DOD policy pushes buying power down into trenches

The IT acquisition policy replaces the interim plan, the Information Technology and
National Security System IT Acquisition Oversight Policy, that the department issued in
August 1996 just as ITMRA took effect.

Although Defense has made progress implementing ITMRA, much work remains, according to
Defense Secretary William Cohen, who helped author the law when he was still a member of
the Senate.

"The department has not fully benefited from these reforms, owing in large part to
existing organizational alignments, structures and systems," Cohen said in a June
memorandum to the military service chiefs.

The new policy--recently issued by Anthony Valletta, acting assistant secretary of
Defense for command, control, communications and intelligence--revises buying practices
and procedures so DOD can overcome organizational barriers.

"To successfully implement ITMRA, the department must embrace new ways of doing
business and appreciate the need to treat technology expenditures as investments,"
Cohen said.

The policy institutionalizes the concept of IT investment management. It establishes an
IT investment baseline performance agreement that will lay out performance measurements
such as cost, schedule and deliverables that will be the basis for each acquisition. The
chief information officer, chief financial officer and a program manager must sign each

"The old policy didn't require these kinds of performance measures in
writing," said Ray Boyd, an action officer in the Office of Assistant Secretary of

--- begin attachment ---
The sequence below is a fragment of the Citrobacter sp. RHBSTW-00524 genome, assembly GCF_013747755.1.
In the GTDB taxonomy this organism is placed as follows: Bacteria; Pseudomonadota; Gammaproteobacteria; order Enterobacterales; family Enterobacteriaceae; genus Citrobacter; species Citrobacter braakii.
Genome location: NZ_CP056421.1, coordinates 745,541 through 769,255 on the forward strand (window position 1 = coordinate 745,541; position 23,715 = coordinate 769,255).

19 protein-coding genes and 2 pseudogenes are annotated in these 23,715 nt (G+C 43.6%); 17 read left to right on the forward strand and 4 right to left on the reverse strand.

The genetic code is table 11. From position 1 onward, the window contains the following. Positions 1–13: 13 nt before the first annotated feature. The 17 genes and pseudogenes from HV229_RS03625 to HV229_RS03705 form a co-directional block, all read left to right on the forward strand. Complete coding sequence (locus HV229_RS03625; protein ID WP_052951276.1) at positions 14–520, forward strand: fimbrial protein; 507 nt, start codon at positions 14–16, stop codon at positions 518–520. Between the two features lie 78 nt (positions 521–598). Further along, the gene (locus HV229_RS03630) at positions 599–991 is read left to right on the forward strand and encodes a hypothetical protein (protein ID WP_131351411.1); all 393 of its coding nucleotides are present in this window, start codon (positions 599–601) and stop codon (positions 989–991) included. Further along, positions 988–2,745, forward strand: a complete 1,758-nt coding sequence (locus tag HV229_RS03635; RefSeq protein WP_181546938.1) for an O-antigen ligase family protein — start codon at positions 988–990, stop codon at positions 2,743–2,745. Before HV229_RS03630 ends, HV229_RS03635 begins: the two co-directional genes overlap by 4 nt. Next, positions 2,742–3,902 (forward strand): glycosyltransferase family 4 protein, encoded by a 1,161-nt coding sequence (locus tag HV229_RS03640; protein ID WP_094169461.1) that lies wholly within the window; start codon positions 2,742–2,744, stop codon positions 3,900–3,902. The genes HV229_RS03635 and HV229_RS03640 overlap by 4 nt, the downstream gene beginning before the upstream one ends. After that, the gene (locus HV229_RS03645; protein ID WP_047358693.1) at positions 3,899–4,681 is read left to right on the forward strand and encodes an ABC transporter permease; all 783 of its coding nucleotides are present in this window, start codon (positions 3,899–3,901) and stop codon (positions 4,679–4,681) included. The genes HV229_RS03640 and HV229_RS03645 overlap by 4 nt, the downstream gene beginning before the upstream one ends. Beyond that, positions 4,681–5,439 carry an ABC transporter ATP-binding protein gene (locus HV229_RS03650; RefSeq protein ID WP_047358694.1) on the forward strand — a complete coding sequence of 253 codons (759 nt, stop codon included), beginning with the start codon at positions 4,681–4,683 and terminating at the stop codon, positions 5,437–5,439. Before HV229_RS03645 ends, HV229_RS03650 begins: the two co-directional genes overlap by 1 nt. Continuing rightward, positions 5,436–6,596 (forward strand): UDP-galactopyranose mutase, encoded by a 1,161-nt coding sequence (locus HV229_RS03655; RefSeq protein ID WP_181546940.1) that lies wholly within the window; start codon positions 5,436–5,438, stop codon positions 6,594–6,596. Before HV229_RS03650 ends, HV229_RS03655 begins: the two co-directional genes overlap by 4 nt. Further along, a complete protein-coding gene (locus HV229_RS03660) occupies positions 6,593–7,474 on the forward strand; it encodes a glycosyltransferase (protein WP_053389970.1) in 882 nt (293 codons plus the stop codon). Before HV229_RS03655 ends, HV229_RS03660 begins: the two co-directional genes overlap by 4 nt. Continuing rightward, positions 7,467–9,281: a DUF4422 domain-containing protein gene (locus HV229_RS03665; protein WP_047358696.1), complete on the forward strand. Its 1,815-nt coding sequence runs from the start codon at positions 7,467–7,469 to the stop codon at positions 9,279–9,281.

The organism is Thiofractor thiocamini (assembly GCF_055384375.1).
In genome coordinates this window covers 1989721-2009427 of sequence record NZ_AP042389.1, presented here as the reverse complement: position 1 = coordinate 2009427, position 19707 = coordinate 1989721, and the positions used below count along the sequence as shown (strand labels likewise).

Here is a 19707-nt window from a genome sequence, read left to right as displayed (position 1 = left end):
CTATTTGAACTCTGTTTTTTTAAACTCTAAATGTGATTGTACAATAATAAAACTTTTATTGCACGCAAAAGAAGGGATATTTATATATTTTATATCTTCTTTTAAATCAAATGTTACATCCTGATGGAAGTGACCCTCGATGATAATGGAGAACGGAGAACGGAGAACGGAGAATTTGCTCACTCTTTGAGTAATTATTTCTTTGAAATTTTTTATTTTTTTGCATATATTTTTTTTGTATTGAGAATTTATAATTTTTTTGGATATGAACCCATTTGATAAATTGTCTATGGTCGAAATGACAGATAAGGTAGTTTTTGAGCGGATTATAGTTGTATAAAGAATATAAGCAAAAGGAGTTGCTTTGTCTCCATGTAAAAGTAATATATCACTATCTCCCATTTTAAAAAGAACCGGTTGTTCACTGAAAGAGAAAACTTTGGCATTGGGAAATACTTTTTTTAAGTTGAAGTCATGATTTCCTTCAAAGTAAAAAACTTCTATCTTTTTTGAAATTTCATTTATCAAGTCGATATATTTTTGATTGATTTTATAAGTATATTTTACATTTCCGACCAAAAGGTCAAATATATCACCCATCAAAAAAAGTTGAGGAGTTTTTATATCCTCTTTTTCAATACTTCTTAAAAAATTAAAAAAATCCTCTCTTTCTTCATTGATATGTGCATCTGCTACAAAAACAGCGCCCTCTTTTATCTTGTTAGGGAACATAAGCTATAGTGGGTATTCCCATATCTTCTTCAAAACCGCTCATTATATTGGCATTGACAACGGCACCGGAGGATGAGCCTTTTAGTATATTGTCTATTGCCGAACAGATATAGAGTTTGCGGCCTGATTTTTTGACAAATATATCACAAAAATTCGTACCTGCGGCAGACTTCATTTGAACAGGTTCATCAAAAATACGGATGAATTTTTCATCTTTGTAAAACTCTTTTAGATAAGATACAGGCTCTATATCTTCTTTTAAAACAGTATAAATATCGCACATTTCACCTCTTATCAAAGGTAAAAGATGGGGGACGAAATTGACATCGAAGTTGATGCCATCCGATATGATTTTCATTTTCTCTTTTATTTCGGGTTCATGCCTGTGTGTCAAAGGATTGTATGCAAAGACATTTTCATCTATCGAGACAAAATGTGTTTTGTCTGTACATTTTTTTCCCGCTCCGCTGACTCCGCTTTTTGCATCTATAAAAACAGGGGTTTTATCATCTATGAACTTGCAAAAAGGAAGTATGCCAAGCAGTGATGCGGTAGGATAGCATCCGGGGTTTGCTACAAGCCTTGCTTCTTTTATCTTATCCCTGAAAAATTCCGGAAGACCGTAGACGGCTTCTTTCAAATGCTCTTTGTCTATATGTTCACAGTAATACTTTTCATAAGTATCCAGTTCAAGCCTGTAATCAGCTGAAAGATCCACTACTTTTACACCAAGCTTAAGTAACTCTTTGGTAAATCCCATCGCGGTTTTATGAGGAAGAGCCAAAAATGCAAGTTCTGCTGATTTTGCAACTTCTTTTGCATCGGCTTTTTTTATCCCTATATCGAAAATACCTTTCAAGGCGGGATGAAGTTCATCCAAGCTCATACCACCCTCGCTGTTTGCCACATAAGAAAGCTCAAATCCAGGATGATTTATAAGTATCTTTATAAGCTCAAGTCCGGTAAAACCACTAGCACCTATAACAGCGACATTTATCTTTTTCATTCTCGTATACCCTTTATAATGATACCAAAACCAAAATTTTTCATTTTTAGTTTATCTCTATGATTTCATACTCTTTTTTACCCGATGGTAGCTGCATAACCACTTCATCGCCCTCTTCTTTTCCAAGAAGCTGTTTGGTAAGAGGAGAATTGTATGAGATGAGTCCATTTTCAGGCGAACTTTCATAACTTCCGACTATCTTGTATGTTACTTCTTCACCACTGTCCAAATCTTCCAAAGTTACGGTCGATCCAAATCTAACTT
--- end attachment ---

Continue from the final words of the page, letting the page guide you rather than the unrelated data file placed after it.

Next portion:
Defense for C3I Acquisition. "Before this, we had the delegation of procurement
authority, but this goes further than the DPA and makes sure that everybody who's involved
in the project is signed up and shares responsibility."

The policy recommends that DOD organizations use an earlier document, the Guide for
Managing Information Technology as an Investment and Measuring Performance, to help create
the IT investment baseline performance agreements.

Boyd said the new buying techniques, such as blanket purchasing agreements, are driving
the IT policy changes. Defense procurement director Eleanor Spector in March urged the
military departments and agencies to take full advantage of the General Services
Administration schedule contracts for systems supplies and services. DOD is increasingly
turning to BPAs to buy hardware, software and services from GSA schedule vendors.

"The old policy concentrated mainly on traditional contracts but, as you know, a
BPA is not considered a contract," Boyd said. "So what this policy has done is
expanded our view or insight of looking at things to include not only contracts but other
acquisition vehicles, such as BPAs." The new policy encourages DOD chief information
officers to tailor the requirements to meet their unique needs.

"Through this policy, we hope to give the CIOs throughout the department better
visibility of their IT investments," Boyd said. "What we're moving away from is
the old way of centralized IT oversight and moving toward what we're calling insight--an
environment where we're working together as a team."

Although the services' CIOs act as advisers to the senior DOD systems chief, they
ultimately must comply with the policies and guidance issued by the DOD CIO.

DOD in March approved an IT Management Strategic Plan outlining the department's
systems strategies, goals and objectives.

The plan is the basis by which DOD and the services plan IT investments and check
compliance with ITMRA requirements. "I envision an environment in which IT investment
management is integrated with the IT capital planning and investment control
process," Valletta said. "When this vision is achieved, there should be no need
for the kind of reporting that this policy memoranda requires."

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